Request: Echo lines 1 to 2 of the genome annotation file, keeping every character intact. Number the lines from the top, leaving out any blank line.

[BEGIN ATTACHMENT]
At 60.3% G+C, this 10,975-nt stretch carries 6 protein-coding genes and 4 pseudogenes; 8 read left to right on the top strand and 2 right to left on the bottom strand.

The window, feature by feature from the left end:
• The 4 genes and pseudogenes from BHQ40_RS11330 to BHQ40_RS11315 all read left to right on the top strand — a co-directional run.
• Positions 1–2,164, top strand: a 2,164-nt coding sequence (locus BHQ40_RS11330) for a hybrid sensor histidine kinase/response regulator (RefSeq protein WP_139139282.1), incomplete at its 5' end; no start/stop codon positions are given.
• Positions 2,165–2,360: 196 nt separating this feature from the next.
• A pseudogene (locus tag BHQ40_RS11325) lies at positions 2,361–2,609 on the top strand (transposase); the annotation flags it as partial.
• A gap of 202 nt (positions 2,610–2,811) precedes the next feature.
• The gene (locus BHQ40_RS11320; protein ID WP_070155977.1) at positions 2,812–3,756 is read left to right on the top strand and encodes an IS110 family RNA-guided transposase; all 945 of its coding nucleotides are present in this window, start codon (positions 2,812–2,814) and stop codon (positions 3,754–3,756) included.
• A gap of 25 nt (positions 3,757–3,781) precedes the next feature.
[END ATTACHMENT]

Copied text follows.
At 60.3% G+C, this 10,975-nt stretch carries 6 protein-coding genes and 4 pseudogenes; 8 read left to right on the top strand and 2 right to left on the bottom strand.

The window, feature by feature from the left end: